Arts and Entertainment

Alaska Native fashion designers and models take the spotlight in Anchorage Museum show

Alaska Native models walked a red-carpet runway to show the work of Alaska Native designers during the Far North Fashion Show at the Anchorage Museum on Thursday.

The event was part of the Arctic Encounter Symposium, a two-day conference in Anchorage that brought together hundreds of people from around the Lower 48 and circumpolar north this week.

“The Far North Fashion Show basically is to celebrate the arts and help people realize, maybe for the first time, how rich the fashion and design from the Far North really is,” said Rachel Kallander, executive director of Arctic Encounter.

People crowded around a raised red-carpeted stage in the middle of the museum atrium and cheered as about 20 models walked. Dozens more spectators leaned over the second-floor balconies to see.

The event is part of the conference’s emphasis on Arctic culture, marrying Indigenous traditions, high fashion and contemporary social commentary. Crystal Toolie of Nome modeled four looks. It was her first experience at a fashion show as either a model or a spectator.

“I thought it was so great to be able to see Alaska Native artists and their work, and it being promoted and shown,” she said. “There was traditional wear to evening wear. It was beautiful.”

Some designers took the opportunity to make pointed statements. Siqiniq Maupin wore a knee-length kuspik with “LAND BACK” stitched in colorful letters on the back. Ruth Łchav’aya K’isen Miller modeled a design of her own, a wrap created from fabric and glue that read “Endi’ina ya bach’a’ina?” In the Dena’ina Athabaskan language, the words mean “Where have our loved ones gone,” she said.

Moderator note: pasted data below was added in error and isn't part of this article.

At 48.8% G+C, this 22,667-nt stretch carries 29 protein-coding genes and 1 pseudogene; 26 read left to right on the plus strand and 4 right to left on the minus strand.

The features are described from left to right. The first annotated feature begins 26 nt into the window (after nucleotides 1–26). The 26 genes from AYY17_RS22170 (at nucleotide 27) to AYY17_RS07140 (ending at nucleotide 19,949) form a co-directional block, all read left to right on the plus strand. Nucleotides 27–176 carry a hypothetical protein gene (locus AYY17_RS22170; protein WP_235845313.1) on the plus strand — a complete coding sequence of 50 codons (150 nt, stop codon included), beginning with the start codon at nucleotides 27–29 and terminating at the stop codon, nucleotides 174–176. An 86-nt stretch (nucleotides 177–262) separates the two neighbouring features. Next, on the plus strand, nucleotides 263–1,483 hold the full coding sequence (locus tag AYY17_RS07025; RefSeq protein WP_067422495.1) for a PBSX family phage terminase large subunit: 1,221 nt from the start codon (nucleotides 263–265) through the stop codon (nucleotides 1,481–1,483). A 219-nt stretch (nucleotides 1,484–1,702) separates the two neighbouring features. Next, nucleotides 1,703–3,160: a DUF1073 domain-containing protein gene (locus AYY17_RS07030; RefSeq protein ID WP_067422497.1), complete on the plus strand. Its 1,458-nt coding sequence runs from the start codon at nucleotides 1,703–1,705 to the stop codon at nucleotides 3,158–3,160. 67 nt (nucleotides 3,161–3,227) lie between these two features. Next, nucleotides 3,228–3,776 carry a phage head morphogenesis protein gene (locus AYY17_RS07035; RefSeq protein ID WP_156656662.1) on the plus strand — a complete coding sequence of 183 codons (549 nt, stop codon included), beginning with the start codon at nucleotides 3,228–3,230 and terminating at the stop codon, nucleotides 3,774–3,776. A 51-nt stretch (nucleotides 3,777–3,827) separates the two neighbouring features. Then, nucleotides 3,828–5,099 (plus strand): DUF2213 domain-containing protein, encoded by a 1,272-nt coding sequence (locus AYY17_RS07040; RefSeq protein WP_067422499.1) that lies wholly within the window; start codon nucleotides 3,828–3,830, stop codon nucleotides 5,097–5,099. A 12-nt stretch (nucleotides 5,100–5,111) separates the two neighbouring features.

“We know that with the onset of colonization as well as with extractive capitalism, we saw an increase in the violence against our people, not only through boarding school systems and genocide, but even now through the disproportionate rate at which our Indigenous women and two-spirit relatives are violated, abused and murdered,” Miller said.

“It’s our responsibility as Indigenous women to tell our story as loud as we can,” she said.

Arctic Encounter, an annual conference, brings together policy experts, officials, and thought leaders from countries across the region. The conference runs through Friday.

Marc Lester

Marc Lester is a multimedia journalist for Anchorage Daily News. Contact him at

Zachariah Hughes

Zachariah Hughes covers Anchorage government, the military, dog mushing, subsistence issues and general assignments for the Anchorage Daily News. He also helps produce the ADN's weekly politics podcast. Prior to joining the ADN, he worked in Alaska’s public radio network, and got his start in journalism at KNOM in Nome.